They demonstrated what you can do with this using people's name and LinkedIn/Google. I feel that way too much time was spent on this. It had little to do with IPv6 and was more suited to a Google Hacking 101 talk in my opinion.
The talk finished up with some discussion of routing protocols and I was interested to learn that OSPFv3 will not support authentication. It is expected that "security" will be provided by utilising IPSEC capabilities in IPv6. This seems crazy to me. Forcing such a significant architectural change is not the responsibility of a routing protocol and is either going to lead to lack of adoption of OSPF in IPv6 networks or an increase in route injection attacks. That said, I'd be curious to know how many people are doing authenticated OSPF in IPv4 anyway.
Then it was lunch and the food laid on was excellent. Various hot dishes as well as sandwiches and soft drinks. The hotel bar was open throughout too for those who wanted something a little stronger. As always, lots of good chats to be had with some very smart people.
After lunch I went to Ian Amit's talk "Pushing in, and pulling out slowly without anyone paying attention". I caught the end of this talk at BruCON but was pleased to be able to see it in full. Ian is a great speaker, nice clear slides, plenty of enthusiasm and great, original content.
I covered the basics of the talk in my BruCON post so I won't repeat myself here.
I then hit the corridor track for a short time before going to Chris Gate's talk "From Low to PWNED". This was an excellent talk filled with loads of good, useful examples of why you shouldn't take your vulnerability scanner's word for it. Don't ignore Low and Medium severity vulnerabilities. Some of the ownage included SharePoint, Cold Fusion and WebDAV. I spoke to Chris afterwards and he had plenty more he didn't put in due to time.
I can vouch for this first hand, I've seen Nessus report readable SMB share as Low. When I browsed the anonymously readable share it was full of company sensitive documents. No shell required that time. So, if you are going to run a scanner make sure you review the output thoroughly, don't just look for the Highs with a Metasploit module available.
To finish the day I had to make a hard choice between a cool looking HTML5 talk or watching FX talk about Lessons learned from Stuxnet. I chose to watch FX, he's something of a legend and I wondered what new light he might shed on Stuxnet.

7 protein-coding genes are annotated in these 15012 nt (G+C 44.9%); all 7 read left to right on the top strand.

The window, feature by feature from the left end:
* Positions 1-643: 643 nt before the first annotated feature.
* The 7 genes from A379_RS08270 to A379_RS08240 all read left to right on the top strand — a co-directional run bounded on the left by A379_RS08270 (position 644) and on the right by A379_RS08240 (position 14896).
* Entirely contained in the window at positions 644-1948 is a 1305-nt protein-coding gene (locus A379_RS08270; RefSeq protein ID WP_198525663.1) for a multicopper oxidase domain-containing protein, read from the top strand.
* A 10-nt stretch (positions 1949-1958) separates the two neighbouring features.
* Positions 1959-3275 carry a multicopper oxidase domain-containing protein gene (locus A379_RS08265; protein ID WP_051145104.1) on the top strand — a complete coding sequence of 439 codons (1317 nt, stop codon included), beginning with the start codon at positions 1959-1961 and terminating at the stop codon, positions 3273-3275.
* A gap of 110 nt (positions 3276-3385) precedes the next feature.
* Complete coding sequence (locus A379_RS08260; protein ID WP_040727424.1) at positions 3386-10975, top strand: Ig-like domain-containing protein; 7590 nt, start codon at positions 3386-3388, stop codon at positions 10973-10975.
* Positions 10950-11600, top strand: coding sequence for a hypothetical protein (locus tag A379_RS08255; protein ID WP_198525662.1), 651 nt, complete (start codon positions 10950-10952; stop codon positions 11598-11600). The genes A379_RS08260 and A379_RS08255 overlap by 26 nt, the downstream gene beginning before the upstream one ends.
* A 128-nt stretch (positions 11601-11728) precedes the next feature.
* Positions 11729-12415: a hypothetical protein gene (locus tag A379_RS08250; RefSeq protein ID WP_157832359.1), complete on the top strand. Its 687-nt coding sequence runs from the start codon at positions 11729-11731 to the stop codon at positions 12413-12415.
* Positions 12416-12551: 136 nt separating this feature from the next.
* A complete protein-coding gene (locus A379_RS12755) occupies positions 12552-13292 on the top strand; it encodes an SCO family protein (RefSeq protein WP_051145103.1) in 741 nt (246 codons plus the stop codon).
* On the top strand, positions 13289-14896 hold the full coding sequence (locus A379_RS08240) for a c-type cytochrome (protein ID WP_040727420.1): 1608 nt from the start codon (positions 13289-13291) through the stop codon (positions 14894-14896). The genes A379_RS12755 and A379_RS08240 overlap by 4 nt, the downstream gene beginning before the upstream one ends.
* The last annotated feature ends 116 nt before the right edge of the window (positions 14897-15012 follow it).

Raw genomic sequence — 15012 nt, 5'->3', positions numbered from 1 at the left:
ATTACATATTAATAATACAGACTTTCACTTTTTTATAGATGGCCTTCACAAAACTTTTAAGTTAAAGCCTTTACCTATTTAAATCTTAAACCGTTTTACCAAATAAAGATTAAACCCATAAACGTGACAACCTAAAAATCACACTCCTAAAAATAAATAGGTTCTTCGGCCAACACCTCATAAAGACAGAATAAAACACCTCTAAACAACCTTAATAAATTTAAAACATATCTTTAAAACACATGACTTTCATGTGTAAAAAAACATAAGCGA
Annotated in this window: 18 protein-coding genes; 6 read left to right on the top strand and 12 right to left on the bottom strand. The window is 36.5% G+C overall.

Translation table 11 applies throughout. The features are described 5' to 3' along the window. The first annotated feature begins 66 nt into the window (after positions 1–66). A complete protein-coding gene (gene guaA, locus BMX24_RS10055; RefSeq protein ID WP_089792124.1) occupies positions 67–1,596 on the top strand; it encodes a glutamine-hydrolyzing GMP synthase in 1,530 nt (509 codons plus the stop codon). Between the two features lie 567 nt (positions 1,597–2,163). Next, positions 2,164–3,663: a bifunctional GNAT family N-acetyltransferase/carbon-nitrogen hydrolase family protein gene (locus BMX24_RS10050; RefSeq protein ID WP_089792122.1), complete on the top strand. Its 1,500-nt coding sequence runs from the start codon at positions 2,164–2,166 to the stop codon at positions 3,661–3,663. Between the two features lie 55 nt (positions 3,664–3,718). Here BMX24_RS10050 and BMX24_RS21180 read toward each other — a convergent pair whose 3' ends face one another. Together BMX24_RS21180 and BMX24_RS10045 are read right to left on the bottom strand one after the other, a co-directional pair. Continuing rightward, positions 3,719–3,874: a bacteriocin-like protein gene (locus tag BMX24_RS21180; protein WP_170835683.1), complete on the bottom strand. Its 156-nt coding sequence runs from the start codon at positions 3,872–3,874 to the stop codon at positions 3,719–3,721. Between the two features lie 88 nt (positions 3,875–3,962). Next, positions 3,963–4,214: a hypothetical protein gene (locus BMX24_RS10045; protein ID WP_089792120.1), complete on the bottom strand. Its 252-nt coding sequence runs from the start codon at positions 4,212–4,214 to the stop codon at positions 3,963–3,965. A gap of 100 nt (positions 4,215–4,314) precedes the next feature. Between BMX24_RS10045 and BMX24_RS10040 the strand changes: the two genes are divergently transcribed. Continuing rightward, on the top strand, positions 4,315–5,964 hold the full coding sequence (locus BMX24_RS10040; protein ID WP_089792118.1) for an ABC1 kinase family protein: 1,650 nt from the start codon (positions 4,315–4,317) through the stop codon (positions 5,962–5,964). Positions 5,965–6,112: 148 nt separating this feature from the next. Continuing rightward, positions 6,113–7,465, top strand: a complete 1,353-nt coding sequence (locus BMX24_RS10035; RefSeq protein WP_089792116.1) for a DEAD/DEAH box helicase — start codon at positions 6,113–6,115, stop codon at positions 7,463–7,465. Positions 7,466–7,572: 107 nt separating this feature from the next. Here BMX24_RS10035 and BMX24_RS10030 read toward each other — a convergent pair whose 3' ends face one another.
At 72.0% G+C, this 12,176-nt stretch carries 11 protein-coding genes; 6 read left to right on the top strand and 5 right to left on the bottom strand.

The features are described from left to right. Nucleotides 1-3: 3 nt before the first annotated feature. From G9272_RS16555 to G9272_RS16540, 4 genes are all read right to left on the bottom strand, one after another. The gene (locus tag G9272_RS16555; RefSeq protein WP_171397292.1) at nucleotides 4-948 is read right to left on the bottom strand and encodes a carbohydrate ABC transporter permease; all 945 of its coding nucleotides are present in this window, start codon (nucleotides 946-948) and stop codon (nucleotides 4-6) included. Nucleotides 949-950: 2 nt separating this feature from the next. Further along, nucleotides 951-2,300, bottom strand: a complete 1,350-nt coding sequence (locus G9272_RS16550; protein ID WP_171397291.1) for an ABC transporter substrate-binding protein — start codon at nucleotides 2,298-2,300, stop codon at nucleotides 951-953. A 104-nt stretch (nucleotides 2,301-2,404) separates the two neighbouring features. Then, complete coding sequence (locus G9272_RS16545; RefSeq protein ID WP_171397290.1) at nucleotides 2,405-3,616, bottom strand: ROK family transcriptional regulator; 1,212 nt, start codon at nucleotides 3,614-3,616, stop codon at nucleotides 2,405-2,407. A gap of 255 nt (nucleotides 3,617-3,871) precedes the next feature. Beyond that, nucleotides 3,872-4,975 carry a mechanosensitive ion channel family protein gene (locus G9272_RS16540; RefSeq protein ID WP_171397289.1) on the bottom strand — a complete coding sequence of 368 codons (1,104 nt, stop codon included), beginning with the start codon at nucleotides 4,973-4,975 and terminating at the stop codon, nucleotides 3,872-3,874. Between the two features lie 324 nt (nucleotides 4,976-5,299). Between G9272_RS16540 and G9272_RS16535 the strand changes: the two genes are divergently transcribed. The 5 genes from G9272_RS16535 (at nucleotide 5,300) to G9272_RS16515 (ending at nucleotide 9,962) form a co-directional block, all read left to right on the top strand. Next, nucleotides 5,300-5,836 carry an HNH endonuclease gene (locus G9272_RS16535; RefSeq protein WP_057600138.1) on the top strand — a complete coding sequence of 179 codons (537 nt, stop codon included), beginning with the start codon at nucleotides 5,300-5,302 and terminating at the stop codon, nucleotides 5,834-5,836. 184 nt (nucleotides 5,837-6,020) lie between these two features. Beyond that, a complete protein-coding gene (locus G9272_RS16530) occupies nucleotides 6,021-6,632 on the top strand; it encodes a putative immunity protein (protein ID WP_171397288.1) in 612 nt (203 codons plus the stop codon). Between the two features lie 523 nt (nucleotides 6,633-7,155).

It was a great talk. FX owned the stage and filled the talk with the sort of low level technical detail I know him for. Stuxnet uses a number of Windows vulnerabilities in order to spread. FX walked us through each of these in wonderful detail. Essentially Stuxnet was built on reliable, remote code execution bugs, creatively conceived and well executed.
The talk went on to highlight where we are now versus where we were with industrial systems before wrapping up the day.
I always feel sorry for the people who start day two of a con. I missed the first talk from Marc Ruef and Luca Dal Molin unfortunately but I made it in time for the second, a Lockpicking 101 from Walter Belgers. As someone who has never spent as much time learning lockpicking as I'd have liked, I really enjoyed it. He was a good speaker who engaged the audience well and presented some live demos using his laptop webcam. I learned a lot more about some of the concepts I've come across over the years, including lock bumping, radio locks and how to defeat some of the countermeasures used by lock manufacturers.
After a short break it was time for the PTES Panel. This was one of the reasons I wanted to attend hashdays as I was keen to engage in discussion about how PTES can really make a difference to the Penetration Testing industry. It started out as complete car crash viewing, in a good way, with Nickerson, Ian and Stefan joined by straight-from-the-airport Dave Kennedy engaging in some bar-room banter but it finally got under way proper. Nickerson first conducting a poll from the audience as to what a Penetration Test is. There were some expected and unexpected answers before moving on to another important question. Once you've defined what a penetration test is to you, how are you validating the company you choose to do it?
The consensus was somewhere between "try them", "we know them" and "leave things for them to find, if they don't find them, they're no good". None of these are good answers which is where the PTES is designed to help. It is trying to clearly define what the minimum expectation will be for the customer and of course, the service provider. It is not designed to be a prescriptive methodology for how to perform the technical elements of a test, though a guide is available, it is more about defining a baseline standard for the steps required for the whole test, from pre-engagement to reporting.
I was impressed with Dave Kennedy's passion and clear articulation of the problem and how he's using (and promoting) PTES as a solution. It sounds like PTES is gaining momentum and I for one believe that if we all get behind it we genuinely will make a big difference to a broken industry.
In my previous blog I was a little critical of some of the BruCON talks which focused on bad pentesting. It wasn't that I didn't enjoy them, that they weren't good talks or enjoyable, just that I want to know how we're going to make a difference. What can I do as a tester to help drive this forward? This is what I was looking for from the PTES panel. To an extent I got this. I've seen and heard enough to know this has a serious chance of working if we can get the adoption rate up. Unfortunately this will mean talking to compliance bodies like the PCI SSC to incorporate PTES as a mandatory requirement if we can but hey, the key thing is to get it out there. If that means feeling a bit dirty (compliance should be a result of good security, not a reason for it) then it's a price we'll just have to pay for businesses to start getting true value from penetration testing.